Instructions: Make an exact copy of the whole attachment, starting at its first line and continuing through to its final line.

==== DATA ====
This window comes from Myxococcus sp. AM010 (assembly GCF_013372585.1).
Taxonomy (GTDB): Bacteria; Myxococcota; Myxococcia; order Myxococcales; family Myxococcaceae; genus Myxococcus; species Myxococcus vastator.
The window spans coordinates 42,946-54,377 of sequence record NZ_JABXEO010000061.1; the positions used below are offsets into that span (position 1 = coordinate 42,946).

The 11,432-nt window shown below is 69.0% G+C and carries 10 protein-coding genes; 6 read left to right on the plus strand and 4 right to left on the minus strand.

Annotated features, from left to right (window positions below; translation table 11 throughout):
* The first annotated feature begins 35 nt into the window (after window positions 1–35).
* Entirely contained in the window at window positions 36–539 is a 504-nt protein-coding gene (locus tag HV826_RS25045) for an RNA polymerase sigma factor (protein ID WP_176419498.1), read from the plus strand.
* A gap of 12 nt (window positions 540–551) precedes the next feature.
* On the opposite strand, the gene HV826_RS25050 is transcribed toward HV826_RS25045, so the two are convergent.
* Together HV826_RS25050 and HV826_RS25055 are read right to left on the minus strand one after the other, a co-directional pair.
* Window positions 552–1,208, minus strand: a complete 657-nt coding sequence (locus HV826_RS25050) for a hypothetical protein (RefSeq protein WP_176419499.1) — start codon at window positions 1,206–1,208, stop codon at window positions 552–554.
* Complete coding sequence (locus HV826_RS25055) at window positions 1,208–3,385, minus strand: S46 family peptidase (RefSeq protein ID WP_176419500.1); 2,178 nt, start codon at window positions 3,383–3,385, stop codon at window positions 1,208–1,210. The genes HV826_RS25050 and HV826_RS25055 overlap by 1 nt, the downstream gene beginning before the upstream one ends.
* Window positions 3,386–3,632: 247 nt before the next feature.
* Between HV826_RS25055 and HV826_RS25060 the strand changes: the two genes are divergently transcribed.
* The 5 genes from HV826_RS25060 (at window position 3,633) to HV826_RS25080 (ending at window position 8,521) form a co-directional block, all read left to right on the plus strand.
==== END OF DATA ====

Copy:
This window comes from Myxococcus sp. AM010 (assembly GCF_013372585.1).
Taxonomy (GTDB): Bacteria; Myxococcota; Myxococcia; order Myxococcales; family Myxococcaceae; genus Myxococcus; species Myxococcus vastator.
The window spans coordinates 42,946-54,377 of sequence record NZ_JABXEO010000061.1; the positions used below are offsets into that span (position 1 = coordinate 42,946).

The 11,432-nt window shown below is 69.0% G+C and carries 10 protein-coding genes; 6 read left to right on the plus strand and 4 right to left on the minus strand.

Annotated features, from left to right (window positions below; translation table 11 throughout):
* The first annotated feature begins 35 nt into the window (after window positions 1–35).
* Entirely contained in the window at window positions 36–539 is a 504-nt protein-coding gene (locus tag HV826_RS25045) for an RNA polymerase sigma factor (protein ID WP_176419498.1), read from the plus strand.
* A gap of 12 nt (window positions 540–551) precedes the next feature.
* On the opposite strand, the gene HV826_RS25050 is transcribed toward HV826_RS25045, so the two are convergent.
* Together HV826_RS25050 and HV826_RS25055 are read right to left on the minus strand one after the other, a co-directional pair.
* Window positions 552–1,208, minus strand: a complete 657-nt coding sequence (locus HV826_RS25050) for a hypothetical protein (RefSeq protein WP_176419499.1) — start codon at window positions 1,206–1,208, stop codon at window positions 552–554.
* Complete coding sequence (locus HV826_RS25055) at window positions 1,208–3,385, minus strand: S46 family peptidase (RefSeq protein ID WP_176419500.1); 2,178 nt, start codon at window positions 3,383–3,385, stop codon at window positions 1,208–1,210. The genes HV826_RS25050 and HV826_RS25055 overlap by 1 nt, the downstream gene beginning before the upstream one ends.
* Window positions 3,386–3,632: 247 nt before the next feature.
* Between HV826_RS25055 and HV826_RS25060 the strand changes: the two genes are divergently transcribed.
* The 5 genes from HV826_RS25060 (at window position 3,633) to HV826_RS25080 (ending at window position 8,521) form a co-directional block, all read left to right on the plus strand.